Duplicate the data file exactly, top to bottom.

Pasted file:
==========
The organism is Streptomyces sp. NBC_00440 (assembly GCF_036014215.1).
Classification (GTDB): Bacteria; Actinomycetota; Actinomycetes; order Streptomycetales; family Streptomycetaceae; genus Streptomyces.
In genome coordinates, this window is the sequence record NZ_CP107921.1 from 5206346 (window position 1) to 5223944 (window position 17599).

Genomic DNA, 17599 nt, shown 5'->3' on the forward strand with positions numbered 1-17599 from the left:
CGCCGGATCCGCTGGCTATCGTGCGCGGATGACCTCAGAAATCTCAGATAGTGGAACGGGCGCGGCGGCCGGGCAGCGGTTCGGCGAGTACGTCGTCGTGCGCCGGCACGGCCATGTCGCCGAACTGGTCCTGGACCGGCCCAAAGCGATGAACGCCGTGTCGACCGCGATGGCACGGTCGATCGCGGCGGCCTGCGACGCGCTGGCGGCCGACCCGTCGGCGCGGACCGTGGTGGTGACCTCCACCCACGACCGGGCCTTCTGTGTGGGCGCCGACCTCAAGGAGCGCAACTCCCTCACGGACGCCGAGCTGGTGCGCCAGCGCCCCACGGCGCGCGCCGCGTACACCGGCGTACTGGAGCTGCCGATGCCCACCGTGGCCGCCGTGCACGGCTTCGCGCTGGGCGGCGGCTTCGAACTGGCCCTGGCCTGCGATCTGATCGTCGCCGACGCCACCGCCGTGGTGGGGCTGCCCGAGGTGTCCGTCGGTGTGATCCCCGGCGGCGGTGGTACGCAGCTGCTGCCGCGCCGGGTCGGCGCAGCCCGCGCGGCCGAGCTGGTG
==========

The organism is Streptomyces sp. NBC_00440 (assembly GCF_036014215.1).
Classification (GTDB): Bacteria; Actinomycetota; Actinomycetes; order Streptomycetales; family Streptomycetaceae; genus Streptomyces.
In genome coordinates, this window is the sequence record NZ_CP107921.1 from 5206346 (window position 1) to 5223944 (window position 17599).

Genomic DNA, 17599 nt, shown 5'->3' on the forward strand with positions numbered 1-17599 from the left:
CGCCGGATCCGCTGGCTATCGTGCGCGGATGACCTCAGAAATCTCAGATAGTGGAACGGGCGCGGCGGCCGGGCAGCGGTTCGGCGAGTACGTCGTCGTGCGCCGGCACGGCCATGTCGCCGAACTGGTCCTGGACCGGCCCAAAGCGATGAACGCCGTGTCGACCGCGATGGCACGGTCGATCGCGGCGGCCTGCGACGCGCTGGCGGCCGACCCGTCGGCGCGGACCGTGGTGGTGACCTCCACCCACGACCGGGCCTTCTGTGTGGGCGCCGACCTCAAGGAGCGCAACTCCCTCACGGACGCCGAGCTGGTGCGCCAGCGCCCCACGGCGCGCGCCGCGTACACCGGCGTACTGGAGCTGCCGATGCCCACCGTGGCCGCCGTGCACGGCTTCGCGCTGGGCGGCGGCTTCGAACTGGCCCTGGCCTGCGATCTGATCGTCGCCGACGCCACCGCCGTGGTGGGGCTGCCCGAGGTGTCCGTCGGTGTGATCCCCGGCGGCGGTGGTACGCAGCTGCTGCCGCGCCGGGTCGGCGCAGCCCGCGCGGCCGAGCTGGTG